A finale without finality, David Chase chose to leave millions of "Sopranos" fans hanging at the end of the storied HBO series without a final gundown, arrest or escape plan. Yet with a cloud of vagueness he ended the series in familiar territory: Tony Soprano, his wife and children by his side, a sense that family comes first, that flesh and blood needs the feeling of security over all else, and that the patriarch's No. 1 duty is to provide that net.
A finale without finality, David Chase chose to leave millions of “Sopranos” fans hanging at the end of the storied HBO series without a final gundown, arrest or escape plan. Yet with a cloud of vagueness he ended the series in familiar territory: Tony Soprano, his wife and children by his side, a sense that family comes first, that flesh and blood needs the feeling of security over all else, and that the patriarch’s No. 1 duty is to provide that net. That’s one way to look at it.
The setup for the final scene of the 86th episode of “The Sopranos” involved the family gathering at a diner known for its onion rings, each member of the family feeling a little safer than they have in recent weeks. Daughter Meadow is last to arrive; the camera switches between her poor parking skills and the hangdog expression James Gandolfini wears through much of the final hour. The bells ring to signal the arrival of another customer. One last look at Tony and the screen goes black. For what felt like 30 seconds.
We assume it was Meadow showing up for supper, but the whole scene — with Tony reassuring son AJ that life works out while Journey’s “Don’t Stop Believin’ ” blasts from the jukebox — played off a tension built by the camera scanning faces in the room. Are they hit men? Government agents? Local nobodies?
Debate will certainly go on for weeks about whether this was a cop-out ending, a safe freeze-frame end to a winding morality play that has altered the playing field for dramatic television. The final episode, no matter how you slice it, presented Tony Soprano (Gandolfini) as a winner, a decisive leader who refuses to tolerate indecision over all else. What pisses him off? His son’s crazy rationale for entering the Army, his daughter’s decision to skip med school for law and Paulie Walnuts (Tony Sirico) refusing an assignment. He only asks that people operate as he has.
Soprano had varying moments of closure throughout the finale: a touching, silent visit to Sil’s (Steven Van Zandt) hospital room; a confrontation with Uncle Junior (Dominic Chianese); a hostile visit with a therapist that turns into a confessional regarding the lack of love from his mother. Well-written, up until that final scene, this was a model for a finale.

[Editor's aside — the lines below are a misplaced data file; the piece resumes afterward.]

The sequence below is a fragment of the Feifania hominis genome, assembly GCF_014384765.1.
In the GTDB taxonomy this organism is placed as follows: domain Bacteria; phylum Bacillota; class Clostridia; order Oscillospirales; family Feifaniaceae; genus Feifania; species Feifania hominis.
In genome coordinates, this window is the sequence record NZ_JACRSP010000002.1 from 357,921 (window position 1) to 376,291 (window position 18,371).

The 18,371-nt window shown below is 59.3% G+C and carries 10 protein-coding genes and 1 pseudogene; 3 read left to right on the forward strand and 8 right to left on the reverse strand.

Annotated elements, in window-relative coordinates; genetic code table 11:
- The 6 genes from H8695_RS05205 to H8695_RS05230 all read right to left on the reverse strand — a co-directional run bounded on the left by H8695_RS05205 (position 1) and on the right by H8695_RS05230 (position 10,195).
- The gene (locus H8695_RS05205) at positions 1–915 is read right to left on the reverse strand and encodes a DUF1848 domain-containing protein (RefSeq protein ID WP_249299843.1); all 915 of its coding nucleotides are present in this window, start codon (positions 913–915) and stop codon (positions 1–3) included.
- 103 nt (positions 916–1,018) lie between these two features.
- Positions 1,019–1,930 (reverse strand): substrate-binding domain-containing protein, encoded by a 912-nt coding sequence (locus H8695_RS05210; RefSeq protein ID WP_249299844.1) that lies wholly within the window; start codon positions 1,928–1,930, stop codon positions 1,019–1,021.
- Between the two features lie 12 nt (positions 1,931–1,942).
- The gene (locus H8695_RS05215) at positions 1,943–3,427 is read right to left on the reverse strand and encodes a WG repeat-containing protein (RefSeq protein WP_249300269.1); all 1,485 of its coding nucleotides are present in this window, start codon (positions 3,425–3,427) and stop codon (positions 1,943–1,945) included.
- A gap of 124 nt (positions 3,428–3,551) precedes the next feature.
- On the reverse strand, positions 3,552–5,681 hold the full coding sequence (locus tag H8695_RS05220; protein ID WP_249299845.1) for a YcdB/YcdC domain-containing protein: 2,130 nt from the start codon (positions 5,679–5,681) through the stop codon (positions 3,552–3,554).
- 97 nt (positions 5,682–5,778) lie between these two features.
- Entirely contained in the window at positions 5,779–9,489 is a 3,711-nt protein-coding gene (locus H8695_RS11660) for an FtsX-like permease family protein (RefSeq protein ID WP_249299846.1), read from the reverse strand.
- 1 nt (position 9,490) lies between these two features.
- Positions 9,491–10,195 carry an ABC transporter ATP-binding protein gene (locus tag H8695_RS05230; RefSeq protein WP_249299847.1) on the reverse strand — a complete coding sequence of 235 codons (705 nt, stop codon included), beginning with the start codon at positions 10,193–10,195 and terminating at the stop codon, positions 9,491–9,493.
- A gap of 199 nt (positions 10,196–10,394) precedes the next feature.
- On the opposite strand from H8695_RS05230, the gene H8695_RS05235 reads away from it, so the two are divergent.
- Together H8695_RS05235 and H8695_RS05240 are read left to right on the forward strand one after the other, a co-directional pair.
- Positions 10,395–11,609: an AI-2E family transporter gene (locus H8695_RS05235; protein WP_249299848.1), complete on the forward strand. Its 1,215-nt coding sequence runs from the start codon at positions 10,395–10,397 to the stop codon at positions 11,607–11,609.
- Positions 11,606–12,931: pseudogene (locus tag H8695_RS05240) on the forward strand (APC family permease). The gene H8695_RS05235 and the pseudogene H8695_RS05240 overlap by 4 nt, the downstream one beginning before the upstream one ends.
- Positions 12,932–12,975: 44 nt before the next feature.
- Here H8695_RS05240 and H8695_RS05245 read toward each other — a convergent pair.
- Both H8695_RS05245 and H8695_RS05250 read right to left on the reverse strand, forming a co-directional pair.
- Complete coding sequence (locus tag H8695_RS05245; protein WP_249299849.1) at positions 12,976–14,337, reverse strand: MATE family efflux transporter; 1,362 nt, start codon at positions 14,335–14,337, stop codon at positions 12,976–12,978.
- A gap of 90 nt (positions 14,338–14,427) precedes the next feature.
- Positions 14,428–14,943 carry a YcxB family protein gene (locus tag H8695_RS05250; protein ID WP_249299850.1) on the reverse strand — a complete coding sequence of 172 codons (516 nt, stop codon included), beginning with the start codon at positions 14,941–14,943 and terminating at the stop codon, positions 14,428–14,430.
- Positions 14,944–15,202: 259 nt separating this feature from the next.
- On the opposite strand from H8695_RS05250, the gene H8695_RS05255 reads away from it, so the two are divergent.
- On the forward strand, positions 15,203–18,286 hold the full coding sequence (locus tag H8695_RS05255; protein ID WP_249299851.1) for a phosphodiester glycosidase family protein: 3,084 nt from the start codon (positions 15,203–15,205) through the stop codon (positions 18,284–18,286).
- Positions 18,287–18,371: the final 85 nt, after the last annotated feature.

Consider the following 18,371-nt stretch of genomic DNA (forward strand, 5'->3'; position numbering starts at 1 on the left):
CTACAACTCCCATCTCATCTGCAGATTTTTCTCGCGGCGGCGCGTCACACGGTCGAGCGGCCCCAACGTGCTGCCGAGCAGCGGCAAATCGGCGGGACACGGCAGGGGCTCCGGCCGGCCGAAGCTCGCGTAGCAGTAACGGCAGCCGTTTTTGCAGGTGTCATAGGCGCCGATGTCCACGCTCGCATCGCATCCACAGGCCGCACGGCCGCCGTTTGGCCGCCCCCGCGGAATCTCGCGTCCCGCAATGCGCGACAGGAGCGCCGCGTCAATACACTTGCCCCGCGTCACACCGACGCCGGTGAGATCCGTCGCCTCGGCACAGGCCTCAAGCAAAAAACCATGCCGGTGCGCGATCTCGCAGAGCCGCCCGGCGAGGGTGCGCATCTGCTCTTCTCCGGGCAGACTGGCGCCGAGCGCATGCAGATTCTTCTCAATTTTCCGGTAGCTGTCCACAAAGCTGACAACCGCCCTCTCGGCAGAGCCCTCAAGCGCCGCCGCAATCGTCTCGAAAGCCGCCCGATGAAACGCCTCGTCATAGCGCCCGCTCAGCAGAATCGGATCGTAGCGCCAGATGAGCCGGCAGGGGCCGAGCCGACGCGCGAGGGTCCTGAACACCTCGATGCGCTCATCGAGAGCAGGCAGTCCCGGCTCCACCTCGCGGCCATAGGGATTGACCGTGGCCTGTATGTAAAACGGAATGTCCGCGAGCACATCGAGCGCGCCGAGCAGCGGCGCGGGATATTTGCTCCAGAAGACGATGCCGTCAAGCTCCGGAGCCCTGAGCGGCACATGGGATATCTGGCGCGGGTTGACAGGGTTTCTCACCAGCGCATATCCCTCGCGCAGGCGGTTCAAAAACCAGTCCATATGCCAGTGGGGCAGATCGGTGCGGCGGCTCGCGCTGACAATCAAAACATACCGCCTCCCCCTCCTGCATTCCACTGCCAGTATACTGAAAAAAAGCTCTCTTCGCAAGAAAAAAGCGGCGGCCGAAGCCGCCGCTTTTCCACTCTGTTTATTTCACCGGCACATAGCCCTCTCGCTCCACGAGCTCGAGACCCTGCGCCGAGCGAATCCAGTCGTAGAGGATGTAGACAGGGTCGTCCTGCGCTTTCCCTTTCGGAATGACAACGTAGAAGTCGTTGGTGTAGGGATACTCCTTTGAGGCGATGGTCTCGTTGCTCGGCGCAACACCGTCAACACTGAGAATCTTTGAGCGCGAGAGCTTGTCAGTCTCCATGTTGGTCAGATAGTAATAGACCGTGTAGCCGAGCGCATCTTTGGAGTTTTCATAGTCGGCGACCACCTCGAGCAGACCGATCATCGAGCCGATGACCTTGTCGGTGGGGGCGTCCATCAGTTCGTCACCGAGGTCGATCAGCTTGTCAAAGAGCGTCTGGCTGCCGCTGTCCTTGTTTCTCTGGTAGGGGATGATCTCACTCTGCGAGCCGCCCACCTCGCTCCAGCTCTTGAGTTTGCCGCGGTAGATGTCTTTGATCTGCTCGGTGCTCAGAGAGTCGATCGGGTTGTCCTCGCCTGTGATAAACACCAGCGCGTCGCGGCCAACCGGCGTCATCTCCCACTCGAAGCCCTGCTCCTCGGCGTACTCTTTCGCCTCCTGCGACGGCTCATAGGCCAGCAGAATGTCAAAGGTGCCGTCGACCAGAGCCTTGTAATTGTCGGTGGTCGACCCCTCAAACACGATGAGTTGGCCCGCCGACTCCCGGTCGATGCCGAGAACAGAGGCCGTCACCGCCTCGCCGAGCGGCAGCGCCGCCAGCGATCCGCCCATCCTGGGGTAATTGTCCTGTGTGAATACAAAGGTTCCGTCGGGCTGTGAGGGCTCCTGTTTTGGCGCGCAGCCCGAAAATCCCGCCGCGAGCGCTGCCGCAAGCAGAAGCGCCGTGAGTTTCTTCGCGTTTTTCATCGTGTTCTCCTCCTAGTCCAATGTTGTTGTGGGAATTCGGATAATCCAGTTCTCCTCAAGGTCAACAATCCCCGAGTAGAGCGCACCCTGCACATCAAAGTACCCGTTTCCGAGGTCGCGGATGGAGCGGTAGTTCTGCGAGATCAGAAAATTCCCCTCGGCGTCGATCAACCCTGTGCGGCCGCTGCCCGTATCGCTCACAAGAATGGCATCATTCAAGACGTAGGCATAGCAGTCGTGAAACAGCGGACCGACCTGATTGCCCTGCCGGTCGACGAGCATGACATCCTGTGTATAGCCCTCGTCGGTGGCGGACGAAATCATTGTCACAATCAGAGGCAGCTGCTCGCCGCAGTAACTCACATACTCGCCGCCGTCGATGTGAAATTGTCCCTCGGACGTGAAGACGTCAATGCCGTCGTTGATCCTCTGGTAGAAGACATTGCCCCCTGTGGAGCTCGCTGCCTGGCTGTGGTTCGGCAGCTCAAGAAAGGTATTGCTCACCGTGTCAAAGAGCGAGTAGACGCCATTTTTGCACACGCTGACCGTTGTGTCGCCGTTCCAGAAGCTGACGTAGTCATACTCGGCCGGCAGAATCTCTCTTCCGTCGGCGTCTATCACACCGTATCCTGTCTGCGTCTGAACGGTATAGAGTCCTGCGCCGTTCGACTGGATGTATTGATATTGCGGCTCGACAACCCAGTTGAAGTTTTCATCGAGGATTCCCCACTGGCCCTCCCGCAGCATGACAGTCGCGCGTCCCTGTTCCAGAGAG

For those who didn’t follow the Sopranos religiously, there were a lot of character names thrown around, including Harpo, the long-forgotten son of Tony’s sister Janice (Aida Turturro). Bonus points for not dumbing down.
Gandolfini looked like he hadn’t slept in a week, and his perf was as tough and focused as any of his best work on the series. It’s highly unlikely he’ll ever get another role as rich as Tony Soprano, and we can only hope that future showrunners allow actors to develop their characters the way Gandolfini has done over the last eight years; Tony Soprano has been worn down and Gandolfini looks like he has led Tony’s rough-and-tumble life while making the show.
Nothing during the show’s run has made him more attractive, only more human, despite his ability to tuck away his sins and vices and follow an odd moral compass each time he enters the family house.
Relationships — and the boundaries and limits established, inferred and crossed — have served as a fulcrum for all of the best moments of “The Sopranos.” After 85 episodes it was clear Tony’s biggest fear was abandonment — it started with his father and as “The Sopranos” hit the penultimate episode, his therapist and his son were voluntarily setting him aside; his protege, Christopher, died at the conflicted hand of Tony.
The final season has been one of the best; the root of its drama possessed a much-needed consistent freshness. The focus returned to the home, to AJ’s struggles with self-image and internal chaos, to a marriage still in a shaky state of recovery and the demands relatives place on a father figure.
While we’re certainly still wondering if that crazed Russian is still running through the Pine Barrens, Chase and company have done yeoman’s work tying up loose ends — often through death — and leaving enough gaps to make us wonder where all those Sopranos might be five, 10, 15 years from now.
As always, “The Sopranos” made expert use of music through the ep — Bob Dylan’s “It’s Allright Ma (I’m Only Bleeding)” accompanying teenage foreplay and an exploding SUV; Vanilla Fudge’s version of “You Keep Me Hangin’ On” dropped in a couple of spots; Paul Simon’s “Cecilia” as Paulie Walnuts’ ringtone; John Fogerty’s guitar solo on CCR’s “I Heard It Through the Grapevine” during a drive through the woods. But to close the show in total silence only added to the episode’s poignancy and the sense of loss America’s television audience will feel.